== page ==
Hunger is a major problem in this country and so is food waste. That combination is infuriating to me. I would like to figure out a way to use technology to get food that is about to be thrown out but still safe to eat into the mouths of people that are hungry, especially kids. Whether it is prepared food at the end of the night at a restaurant or raw food from the grocery store, it should find its way to people who need it. It is incredibly inefficient and expensive to produce food and to let it go to waste. I will never be able to wrap my head around seeing pictures of edible but expired food filling multiple dumpsters behind a Walmart. There are actually laws in place in our country that make it illegal to feed the hungry and in many instances make the issue even more difficult to alleviate. There are many layers to the issue.I would love to use technology to make our food system more efficient and our hunger problem less prevalent.

Can you please give us your favorite “Life Lesson Quote”? Can you share how that was relevant to you in your life?

A leader is one who knows the way, goes the way, and shows the way.

When Rob and I were teammates I was the veteran on the team. I had succeeded at that level previously and the guys on the team looked to me for guidance. I had been around and was a big personality. I was only a part of that particular team for a short period of time but we created a lasting clubhouse culture that sustained well after I left. That team went on to win a California League championship and Rob and I often reminisce about that year.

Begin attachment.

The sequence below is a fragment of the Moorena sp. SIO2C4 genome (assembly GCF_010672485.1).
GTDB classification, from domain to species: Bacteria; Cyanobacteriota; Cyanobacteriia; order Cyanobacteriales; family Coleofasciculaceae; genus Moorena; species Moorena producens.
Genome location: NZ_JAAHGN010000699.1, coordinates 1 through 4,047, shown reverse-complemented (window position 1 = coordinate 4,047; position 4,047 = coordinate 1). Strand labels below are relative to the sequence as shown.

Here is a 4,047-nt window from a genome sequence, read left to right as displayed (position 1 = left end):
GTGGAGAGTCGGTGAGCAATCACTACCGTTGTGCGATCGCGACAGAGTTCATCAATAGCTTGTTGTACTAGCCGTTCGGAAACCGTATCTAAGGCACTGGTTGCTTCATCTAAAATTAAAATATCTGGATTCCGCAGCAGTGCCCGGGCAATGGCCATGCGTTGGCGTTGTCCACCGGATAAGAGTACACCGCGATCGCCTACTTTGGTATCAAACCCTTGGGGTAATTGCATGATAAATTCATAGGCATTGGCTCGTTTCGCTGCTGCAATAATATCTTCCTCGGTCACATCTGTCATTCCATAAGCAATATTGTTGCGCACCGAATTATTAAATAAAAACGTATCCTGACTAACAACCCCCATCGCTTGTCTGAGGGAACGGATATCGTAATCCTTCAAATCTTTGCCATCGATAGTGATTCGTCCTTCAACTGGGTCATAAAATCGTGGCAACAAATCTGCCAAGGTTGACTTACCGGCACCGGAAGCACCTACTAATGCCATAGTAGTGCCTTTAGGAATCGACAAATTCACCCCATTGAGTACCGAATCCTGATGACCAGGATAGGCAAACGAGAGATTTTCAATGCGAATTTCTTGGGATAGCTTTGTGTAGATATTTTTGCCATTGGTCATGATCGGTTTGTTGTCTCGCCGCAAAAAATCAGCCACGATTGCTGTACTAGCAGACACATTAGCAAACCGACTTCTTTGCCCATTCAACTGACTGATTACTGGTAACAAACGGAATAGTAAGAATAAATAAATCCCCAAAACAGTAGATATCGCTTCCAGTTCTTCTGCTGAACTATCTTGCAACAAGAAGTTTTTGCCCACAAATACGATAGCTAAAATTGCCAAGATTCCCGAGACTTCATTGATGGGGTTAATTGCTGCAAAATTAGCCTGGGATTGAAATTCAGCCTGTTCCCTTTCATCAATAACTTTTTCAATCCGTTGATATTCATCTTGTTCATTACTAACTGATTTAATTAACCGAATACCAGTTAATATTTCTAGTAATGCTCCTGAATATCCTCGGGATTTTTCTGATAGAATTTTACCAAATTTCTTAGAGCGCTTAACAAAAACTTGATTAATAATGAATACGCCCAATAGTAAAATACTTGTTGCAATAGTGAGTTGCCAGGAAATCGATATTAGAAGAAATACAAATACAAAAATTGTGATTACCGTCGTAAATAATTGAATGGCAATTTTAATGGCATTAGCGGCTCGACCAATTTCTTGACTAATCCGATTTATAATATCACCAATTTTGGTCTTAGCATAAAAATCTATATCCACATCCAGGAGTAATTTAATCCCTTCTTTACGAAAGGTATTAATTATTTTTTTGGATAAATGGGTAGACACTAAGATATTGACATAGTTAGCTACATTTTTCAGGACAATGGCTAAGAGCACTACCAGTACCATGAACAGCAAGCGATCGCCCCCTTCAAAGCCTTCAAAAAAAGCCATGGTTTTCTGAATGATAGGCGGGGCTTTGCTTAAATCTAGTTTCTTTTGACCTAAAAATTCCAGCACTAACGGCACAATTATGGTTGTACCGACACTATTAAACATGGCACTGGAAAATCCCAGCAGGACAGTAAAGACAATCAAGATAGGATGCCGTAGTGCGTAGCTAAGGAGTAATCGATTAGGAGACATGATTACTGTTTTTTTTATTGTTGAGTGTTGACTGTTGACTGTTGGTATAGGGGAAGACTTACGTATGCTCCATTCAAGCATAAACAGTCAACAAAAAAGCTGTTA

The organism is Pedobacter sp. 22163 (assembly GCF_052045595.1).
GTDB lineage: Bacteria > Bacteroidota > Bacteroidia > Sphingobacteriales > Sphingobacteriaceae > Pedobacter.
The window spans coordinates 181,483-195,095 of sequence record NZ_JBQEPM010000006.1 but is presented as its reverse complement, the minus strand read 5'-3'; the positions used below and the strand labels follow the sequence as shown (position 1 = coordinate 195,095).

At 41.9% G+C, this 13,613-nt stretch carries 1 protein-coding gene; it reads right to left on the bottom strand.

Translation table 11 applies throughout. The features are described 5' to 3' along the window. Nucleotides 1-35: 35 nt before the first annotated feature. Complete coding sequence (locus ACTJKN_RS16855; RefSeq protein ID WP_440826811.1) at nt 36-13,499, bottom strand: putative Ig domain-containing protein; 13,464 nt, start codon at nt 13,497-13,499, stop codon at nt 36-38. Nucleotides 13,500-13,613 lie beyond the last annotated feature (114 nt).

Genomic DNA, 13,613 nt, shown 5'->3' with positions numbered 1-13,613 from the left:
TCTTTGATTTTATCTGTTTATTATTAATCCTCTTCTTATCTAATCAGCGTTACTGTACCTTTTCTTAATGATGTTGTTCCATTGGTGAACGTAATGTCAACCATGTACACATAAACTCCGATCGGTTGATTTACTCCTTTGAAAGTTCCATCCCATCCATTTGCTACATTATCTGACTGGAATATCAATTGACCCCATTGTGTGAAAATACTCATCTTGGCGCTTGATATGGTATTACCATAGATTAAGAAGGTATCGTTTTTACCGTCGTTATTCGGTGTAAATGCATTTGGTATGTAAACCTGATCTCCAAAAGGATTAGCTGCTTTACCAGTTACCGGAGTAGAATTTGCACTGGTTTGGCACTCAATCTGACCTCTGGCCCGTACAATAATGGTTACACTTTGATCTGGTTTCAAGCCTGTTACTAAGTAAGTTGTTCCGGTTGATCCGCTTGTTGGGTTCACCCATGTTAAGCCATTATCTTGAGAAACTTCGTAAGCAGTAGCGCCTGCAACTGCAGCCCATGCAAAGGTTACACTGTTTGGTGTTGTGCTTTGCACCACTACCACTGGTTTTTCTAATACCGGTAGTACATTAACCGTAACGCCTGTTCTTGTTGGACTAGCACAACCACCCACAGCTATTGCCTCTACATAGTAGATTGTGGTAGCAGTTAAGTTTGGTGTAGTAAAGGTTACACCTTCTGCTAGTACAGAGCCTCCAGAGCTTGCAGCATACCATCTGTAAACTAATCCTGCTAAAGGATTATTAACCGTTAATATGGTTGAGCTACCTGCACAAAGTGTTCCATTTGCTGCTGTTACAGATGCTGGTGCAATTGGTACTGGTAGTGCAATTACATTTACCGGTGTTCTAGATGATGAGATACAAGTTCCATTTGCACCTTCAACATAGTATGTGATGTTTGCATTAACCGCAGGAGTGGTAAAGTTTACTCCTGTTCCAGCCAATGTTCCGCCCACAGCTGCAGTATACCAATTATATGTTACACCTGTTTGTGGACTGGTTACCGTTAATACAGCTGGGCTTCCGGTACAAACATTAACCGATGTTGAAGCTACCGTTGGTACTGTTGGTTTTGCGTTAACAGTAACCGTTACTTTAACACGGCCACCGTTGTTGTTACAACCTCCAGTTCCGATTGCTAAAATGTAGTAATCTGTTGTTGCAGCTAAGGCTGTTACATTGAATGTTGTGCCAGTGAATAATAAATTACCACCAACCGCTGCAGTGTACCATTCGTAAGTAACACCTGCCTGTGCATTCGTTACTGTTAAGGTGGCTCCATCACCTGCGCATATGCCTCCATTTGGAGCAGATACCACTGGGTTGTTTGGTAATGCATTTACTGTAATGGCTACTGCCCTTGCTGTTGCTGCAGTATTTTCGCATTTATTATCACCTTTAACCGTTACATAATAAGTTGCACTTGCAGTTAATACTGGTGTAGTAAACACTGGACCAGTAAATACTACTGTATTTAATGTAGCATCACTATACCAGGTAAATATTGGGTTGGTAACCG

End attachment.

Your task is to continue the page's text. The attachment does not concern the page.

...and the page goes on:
Before Localfit, I had no previous experience in the tech sector. When Rob came up with the idea for an app, for reasons unbeknownst to me, I was the first person he approached. A year later we were talking over a couple of drinks and he told me the reason he came to me was due to my leadership role on that team years earlier in the California League. I didn’t set out to be a leader of that team, I was simply doing what I needed to do to improve and get promoted to further my own career. By knowing what I needed to do and sticking to my process day in and day out, I was able to receive that promotion and my teammates continued the culture I helped create for the remainder of that season. My contributions made enough of an impression on my teammates that years later Rob decided he wanted to start a business with me because of those leadership skills.